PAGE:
Tropical Storm Lee, building off Louisiana, could drench South
NEW ORLEANS - A large storm system churning in the Gulf of Mexico grew yesterday into Tropical Storm Lee, beginning a Labor Day weekend assault that could bring up to 20 inches of rain to some spots from Louisiana to the Florida Panhandle.
The storm was expected to make landfall on the central Louisiana coast late today and turn east toward New Orleans, where it would provide the biggest test of rebuilt levees since Hurricane Gustav struck on Labor Day 2008.
Residents who have survived killer hurricanes such as Betsy, Camille, and Katrina did not expect Lee to live up to that legacy.
“It’s a lot of rain. It’s nothing, nothing to Katrina,’’ said Malcolm James, 59, a federal investigator in New Orleans who lost his home after levees broke during Katrina in August 2005 and had to be airlifted by helicopter.
“This is mild,’’ he said. “Things could be worse.’’
Lee comes less than a week after Hurricane Irene killed more than 40 people from North Carolina to Maine and knocked out power to millions. It was too soon to tell if Hurricane Katia, out in the Atlantic, could endanger the United States.
By last evening, the outer bands of Lee, the 12th named storm of the Atlantic hurricane season, began dumping rain over southeastern Louisiana, southern Mississippi, and Alabama.
The storm’s biggest impact has been in the Gulf of Mexico oil fields. About half the Gulf’s oil production has been cut as rigs were evacuated, though oil prices were down sharply yesterday on sour economic news.
US authorities said 169 of the 617 staffed production platforms have been evacuated, along with 16 of the 62 drilling rigs.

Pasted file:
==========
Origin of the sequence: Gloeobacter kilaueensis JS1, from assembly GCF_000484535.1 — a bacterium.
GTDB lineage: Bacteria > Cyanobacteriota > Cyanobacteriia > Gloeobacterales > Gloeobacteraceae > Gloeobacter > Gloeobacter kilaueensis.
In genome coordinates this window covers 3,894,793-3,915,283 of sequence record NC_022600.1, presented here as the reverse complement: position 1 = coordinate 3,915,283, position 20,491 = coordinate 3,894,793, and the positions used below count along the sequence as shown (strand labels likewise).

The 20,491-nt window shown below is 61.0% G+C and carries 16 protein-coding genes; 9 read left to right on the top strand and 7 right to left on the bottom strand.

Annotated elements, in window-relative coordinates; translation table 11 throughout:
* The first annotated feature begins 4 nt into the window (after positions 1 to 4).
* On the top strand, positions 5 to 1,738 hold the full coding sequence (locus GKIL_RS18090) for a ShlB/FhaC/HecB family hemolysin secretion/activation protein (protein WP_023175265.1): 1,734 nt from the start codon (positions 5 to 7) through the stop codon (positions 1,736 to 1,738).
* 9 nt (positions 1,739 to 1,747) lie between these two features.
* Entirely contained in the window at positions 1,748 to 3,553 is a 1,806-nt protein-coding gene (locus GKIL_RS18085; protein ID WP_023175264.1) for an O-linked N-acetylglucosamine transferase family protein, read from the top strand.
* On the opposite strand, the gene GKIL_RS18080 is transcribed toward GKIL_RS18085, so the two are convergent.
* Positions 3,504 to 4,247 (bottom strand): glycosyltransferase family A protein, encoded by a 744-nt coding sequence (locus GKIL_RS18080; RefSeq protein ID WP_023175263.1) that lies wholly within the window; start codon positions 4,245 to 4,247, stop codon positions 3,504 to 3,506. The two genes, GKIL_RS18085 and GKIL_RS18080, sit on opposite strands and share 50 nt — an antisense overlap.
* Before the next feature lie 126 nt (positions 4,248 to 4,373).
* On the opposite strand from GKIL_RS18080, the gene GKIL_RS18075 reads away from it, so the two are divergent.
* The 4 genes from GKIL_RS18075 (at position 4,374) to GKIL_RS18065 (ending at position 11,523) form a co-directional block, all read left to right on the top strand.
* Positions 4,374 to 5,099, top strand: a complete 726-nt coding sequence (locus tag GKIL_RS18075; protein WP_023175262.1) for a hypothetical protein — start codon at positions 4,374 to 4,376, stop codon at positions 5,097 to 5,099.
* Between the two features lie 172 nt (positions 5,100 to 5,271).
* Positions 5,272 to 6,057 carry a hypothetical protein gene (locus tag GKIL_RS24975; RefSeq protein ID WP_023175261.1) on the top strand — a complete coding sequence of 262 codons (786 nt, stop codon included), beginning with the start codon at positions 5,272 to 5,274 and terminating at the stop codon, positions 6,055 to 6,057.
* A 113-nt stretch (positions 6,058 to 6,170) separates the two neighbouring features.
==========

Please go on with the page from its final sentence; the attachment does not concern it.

Kevin Lucas, an offshore worker from Lafayette, La., was evacuated by boat from a production platform Thursday. He was in New Orleans’ French Quarter yesterday. “It was rocking,’’ he said of the boat. “A few fellows got seasick.’’
Tropical storm warning flags were flying from Mississippi to Texas, and flash flood warnings extended along the Alabama coast into the Florida Panhandle. Lee had winds of 40 miles per hour - minimal tropical storm strength.
The National Hurricane Center said the center of Lee was about 185 miles southwest of the mouth of the Mississippi River yesterday and moving north at just 2 miles per hour. Its center was expected to make landfall in Louisiana this weekend.
Forecasters say Lee’s maximum sustained winds have intensified from 40 to 45 miles per hour and could increase.
Governors in Louisiana and Mississippi, as well as the mayor of New Orleans, declared states of emergency. Officials in several coastal Louisiana communities called for voluntary evacuations.
The Army Corps of Engineers was closing floodgates along the Harvey Canal, a waterway in suburban New Orleans, but had not moved to shut a massive flood structure on the Mississippi River-Gulf Outlet shipping channel.
The channel was a major conduit for Katrina’s storm surge, which overwhelmed levees and flooded St. Bernard and the city’s Lower Ninth Ward.
Officials said they expect street flooding but no levee problems. Lee’s storm surge, projected around 4 to 5 feet, is far short of the 20-feet-plus driven by Katrina. Billions of dollars have been spent on new levees and other flood protection.
In New Orleans’ central business district, yesterday seemed a typical day. Employees at big-box home improvement stores said residents were not rushing in to stock up.
Merchants, however, worried the storm would dampen the Southern Decadence festival, an annual gay lifestyle fixture that rings cash registers on Labor Day weekend. Ann Sonnier, shift manager of Jester’s bar, said receipts were disappointing so far.
“People are probably scared to death to come here after Katrina,’’ she said.
Some tourists were caught off guard by Lee, but did not let it dampen their spirits.
“I didn’t even know about it,’’ said Kyla Holley of Madison, Wis., in town for the Labor Day weekend holiday. “But it wouldn’t have stopped us from coming.’’
The water-logged Lee was tantalizingly close to Texas but hopes dimmed for relief from the state’s worst drought since the 1950s as the storm’s forecast track shifted east. Forecasters said it could bring drenching rains to Mississippi and Alabama early next week.